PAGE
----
Up to last week, farmers had got 19,418 letters alleging over-claims of single farm payments due to some of the claimed area being ineligible.
The over-claim has no impact on payment for 75% of the farmers, because they declared more land than payment entitlements.
And a further 18% have a minimal payment reduction and reimbursement of money drawn down on land that was ineligible.
Where the difference is less than 3%, or two hectares, aid is reduced to reflect the lower eligible area. Where the difference is more than 3%, but less than 20%, aid is based on the lower eligible area, reduced by twice the difference between the area determined and the area claimed (or entitlements held, if lower).
Where the difference is more than 20%, but less than 50%, there is no payment for a scheme year.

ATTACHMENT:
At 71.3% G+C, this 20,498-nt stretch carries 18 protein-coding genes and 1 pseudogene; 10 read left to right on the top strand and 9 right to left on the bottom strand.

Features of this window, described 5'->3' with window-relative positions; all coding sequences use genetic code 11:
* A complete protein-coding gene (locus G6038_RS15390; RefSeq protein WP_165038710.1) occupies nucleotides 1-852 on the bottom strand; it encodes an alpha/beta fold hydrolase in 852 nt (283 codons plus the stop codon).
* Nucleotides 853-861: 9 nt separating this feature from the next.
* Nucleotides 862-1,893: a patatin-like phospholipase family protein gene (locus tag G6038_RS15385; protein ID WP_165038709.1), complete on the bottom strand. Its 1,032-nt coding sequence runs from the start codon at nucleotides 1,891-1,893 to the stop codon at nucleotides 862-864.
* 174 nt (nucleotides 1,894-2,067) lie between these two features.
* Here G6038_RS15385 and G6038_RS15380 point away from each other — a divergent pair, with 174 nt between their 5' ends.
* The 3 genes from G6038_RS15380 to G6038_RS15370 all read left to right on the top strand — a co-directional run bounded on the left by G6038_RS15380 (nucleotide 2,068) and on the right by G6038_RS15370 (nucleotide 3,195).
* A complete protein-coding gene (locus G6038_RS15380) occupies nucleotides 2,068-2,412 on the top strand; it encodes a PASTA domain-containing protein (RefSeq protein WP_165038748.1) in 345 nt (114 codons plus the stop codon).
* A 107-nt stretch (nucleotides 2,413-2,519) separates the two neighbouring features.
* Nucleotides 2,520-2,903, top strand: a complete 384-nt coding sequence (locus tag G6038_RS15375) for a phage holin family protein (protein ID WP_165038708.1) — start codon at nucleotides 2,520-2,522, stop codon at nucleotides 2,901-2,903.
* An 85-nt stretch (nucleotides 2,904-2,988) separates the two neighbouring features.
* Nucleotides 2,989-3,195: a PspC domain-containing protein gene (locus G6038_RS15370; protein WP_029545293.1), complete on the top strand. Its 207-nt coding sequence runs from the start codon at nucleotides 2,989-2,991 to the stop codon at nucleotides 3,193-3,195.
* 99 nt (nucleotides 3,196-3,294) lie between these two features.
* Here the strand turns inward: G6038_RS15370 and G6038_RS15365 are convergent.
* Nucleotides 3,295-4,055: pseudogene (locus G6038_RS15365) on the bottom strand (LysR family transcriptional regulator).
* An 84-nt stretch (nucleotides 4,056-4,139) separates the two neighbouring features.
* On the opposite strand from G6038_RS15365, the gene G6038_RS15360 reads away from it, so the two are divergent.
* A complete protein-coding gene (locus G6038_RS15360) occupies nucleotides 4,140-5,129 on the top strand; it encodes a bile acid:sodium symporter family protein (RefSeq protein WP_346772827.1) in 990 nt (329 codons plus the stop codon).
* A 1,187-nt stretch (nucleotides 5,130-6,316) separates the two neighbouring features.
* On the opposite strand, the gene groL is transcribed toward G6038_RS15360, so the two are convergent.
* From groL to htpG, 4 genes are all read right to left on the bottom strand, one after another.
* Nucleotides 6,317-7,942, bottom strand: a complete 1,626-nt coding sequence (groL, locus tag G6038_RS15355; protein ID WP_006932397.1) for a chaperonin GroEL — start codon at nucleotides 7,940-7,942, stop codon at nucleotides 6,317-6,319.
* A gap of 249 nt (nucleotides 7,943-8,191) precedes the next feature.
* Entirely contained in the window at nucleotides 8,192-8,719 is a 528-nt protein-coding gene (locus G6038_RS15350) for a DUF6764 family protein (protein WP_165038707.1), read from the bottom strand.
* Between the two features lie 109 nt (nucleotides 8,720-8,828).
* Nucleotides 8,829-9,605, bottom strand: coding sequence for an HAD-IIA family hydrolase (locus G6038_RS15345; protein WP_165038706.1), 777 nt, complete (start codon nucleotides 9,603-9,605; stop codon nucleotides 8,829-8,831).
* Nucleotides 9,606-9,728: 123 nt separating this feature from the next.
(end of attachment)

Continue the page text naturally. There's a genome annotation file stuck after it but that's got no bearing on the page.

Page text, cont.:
Where the difference is more than 50%, there is no payment for a scheme year, and a multi-annual sanction based on the value of the single farm payment on the area over-declared, to be offset against any payments in the following three calendar years.
All 950,000 land parcels on all farms are being reviewed for over-claims.
Any payments made to farmers in respect of claimed areas for 2013 which were found to be ineligible must be reimbursed.
No decisions have yet been made in respect of previous years.
Farmers receiving over-claim letters are also informed of the appeals process if they disagree with the Department of Agriculture’s findings.
Agriculture Minister Simon Coveney says the government is legally required to collect money that was drawn down on land that was ineligible for payments.
The European Commission has imposed fines on other countries that have not responded satisfactorily.
“The Commission calculates the level of overpayment, multiplies that figure by five and applies that disallowance or fine to Ireland.”
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